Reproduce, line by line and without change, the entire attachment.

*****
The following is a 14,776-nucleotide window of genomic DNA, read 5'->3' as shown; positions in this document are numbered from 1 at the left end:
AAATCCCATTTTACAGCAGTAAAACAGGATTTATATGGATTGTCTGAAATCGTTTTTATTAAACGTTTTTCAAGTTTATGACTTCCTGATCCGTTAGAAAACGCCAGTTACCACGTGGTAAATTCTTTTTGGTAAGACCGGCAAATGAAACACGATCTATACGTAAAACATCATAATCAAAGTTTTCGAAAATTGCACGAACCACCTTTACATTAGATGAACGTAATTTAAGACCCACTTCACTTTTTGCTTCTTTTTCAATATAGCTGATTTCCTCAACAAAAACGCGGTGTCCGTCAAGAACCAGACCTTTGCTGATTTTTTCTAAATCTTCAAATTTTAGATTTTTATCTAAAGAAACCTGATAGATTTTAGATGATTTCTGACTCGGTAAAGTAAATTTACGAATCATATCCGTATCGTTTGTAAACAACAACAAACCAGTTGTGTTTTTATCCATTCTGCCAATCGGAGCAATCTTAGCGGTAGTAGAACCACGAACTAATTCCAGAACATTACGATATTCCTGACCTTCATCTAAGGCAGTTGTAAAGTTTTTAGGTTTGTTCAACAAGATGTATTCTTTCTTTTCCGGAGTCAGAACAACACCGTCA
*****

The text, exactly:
The following is a 14,776-nucleotide window of genomic DNA, read 5'->3' as shown; positions in this document are numbered from 1 at the left end:
AAATCCCATTTTACAGCAGTAAAACAGGATTTATATGGATTGTCTGAAATCGTTTTTATTAAACGTTTTTCAAGTTTATGACTTCCTGATCCGTTAGAAAACGCCAGTTACCACGTGGTAAATTCTTTTTGGTAAGACCGGCAAATGAAACACGATCTATACGTAAAACATCATAATCAAAGTTTTCGAAAATTGCACGAACCACCTTTACATTAGATGAACGTAATTTAAGACCCACTTCACTTTTTGCTTCTTTTTCAATATAGCTGATTTCCTCAACAAAAACGCGGTGTCCGTCAAGAACCAGACCTTTGCTGATTTTTTCTAAATCTTCAAATTTTAGATTTTTATCTAAAGAAACCTGATAGATTTTAGATGATTTCTGACTCGGTAAAGTAAATTTACGAATCATATCCGTATCGTTTGTAAACAACAACAAACCAGTTGTGTTTTTATCCATTCTGCCAATCGGAGCAATCTTAGCGGTAGTAGAACCACGAACTAATTCCAGAACATTACGATATTCCTGACCTTCATCTAAGGCAGTTGTAAAGTTTTTAGGTTTGTTCAACAAGATGTATTCTTTCTTTTCCGGAGTCAGAACAACACCGTCA